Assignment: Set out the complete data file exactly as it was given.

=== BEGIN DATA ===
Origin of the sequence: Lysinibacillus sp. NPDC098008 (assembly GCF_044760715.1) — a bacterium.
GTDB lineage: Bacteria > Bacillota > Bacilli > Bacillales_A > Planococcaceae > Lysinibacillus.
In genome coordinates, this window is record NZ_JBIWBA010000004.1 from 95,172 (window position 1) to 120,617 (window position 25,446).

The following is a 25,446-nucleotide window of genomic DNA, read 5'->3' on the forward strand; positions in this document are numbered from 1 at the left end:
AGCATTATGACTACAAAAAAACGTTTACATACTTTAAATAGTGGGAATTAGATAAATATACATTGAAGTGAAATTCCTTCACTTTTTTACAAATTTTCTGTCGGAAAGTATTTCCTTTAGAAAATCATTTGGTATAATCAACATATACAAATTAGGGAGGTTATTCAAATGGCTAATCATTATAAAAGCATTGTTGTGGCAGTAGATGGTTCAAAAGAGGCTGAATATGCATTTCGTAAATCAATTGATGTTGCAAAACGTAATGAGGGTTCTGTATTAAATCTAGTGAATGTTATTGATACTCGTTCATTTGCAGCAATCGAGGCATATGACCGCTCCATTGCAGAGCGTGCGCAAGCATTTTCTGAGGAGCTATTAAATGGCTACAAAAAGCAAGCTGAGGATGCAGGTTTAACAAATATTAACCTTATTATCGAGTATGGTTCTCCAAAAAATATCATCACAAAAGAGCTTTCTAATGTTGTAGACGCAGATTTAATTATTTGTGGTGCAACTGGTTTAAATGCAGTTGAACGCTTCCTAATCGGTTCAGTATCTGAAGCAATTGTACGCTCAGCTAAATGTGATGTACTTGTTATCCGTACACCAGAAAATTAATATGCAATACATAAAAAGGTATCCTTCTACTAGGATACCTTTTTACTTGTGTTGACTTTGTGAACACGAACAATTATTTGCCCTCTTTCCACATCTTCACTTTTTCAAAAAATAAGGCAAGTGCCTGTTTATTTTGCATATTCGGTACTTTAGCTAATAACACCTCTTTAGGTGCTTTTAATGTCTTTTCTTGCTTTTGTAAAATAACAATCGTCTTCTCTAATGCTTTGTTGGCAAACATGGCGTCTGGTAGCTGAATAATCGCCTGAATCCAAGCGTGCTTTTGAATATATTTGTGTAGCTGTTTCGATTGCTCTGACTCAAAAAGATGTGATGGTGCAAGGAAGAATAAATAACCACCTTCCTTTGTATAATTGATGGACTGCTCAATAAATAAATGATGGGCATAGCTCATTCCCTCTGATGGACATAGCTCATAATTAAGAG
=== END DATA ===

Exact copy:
Origin of the sequence: Lysinibacillus sp. NPDC098008 (assembly GCF_044760715.1) — a bacterium.
GTDB lineage: Bacteria > Bacillota > Bacilli > Bacillales_A > Planococcaceae > Lysinibacillus.
In genome coordinates, this window is record NZ_JBIWBA010000004.1 from 95,172 (window position 1) to 120,617 (window position 25,446).

The following is a 25,446-nucleotide window of genomic DNA, read 5'->3' on the forward strand; positions in this document are numbered from 1 at the left end:
AGCATTATGACTACAAAAAAACGTTTACATACTTTAAATAGTGGGAATTAGATAAATATACATTGAAGTGAAATTCCTTCACTTTTTTACAAATTTTCTGTCGGAAAGTATTTCCTTTAGAAAATCATTTGGTATAATCAACATATACAAATTAGGGAGGTTATTCAAATGGCTAATCATTATAAAAGCATTGTTGTGGCAGTAGATGGTTCAAAAGAGGCTGAATATGCATTTCGTAAATCAATTGATGTTGCAAAACGTAATGAGGGTTCTGTATTAAATCTAGTGAATGTTATTGATACTCGTTCATTTGCAGCAATCGAGGCATATGACCGCTCCATTGCAGAGCGTGCGCAAGCATTTTCTGAGGAGCTATTAAATGGCTACAAAAAGCAAGCTGAGGATGCAGGTTTAACAAATATTAACCTTATTATCGAGTATGGTTCTCCAAAAAATATCATCACAAAAGAGCTTTCTAATGTTGTAGACGCAGATTTAATTATTTGTGGTGCAACTGGTTTAAATGCAGTTGAACGCTTCCTAATCGGTTCAGTATCTGAAGCAATTGTACGCTCAGCTAAATGTGATGTACTTGTTATCCGTACACCAGAAAATTAATATGCAATACATAAAAAGGTATCCTTCTACTAGGATACCTTTTTACTTGTGTTGACTTTGTGAACACGAACAATTATTTGCCCTCTTTCCACATCTTCACTTTTTCAAAAAATAAGGCAAGTGCCTGTTTATTTTGCATATTCGGTACTTTAGCTAATAACACCTCTTTAGGTGCTTTTAATGTCTTTTCTTGCTTTTGTAAAATAACAATCGTCTTCTCTAATGCTTTGTTGGCAAACATGGCGTCTGGTAGCTGAATAATCGCCTGAATCCAAGCGTGCTTTTGAATATATTTGTGTAGCTGTTTCGATTGCTCTGACTCAAAAAGATGTGATGGTGCAAGGAAGAATAAATAACCACCTTCCTTTGTATAATTGATGGACTGCTCAATAAATAAATGATGGGCATAGCTCATTCCCTCTGATGGACATAGCTCATAATTAAGAG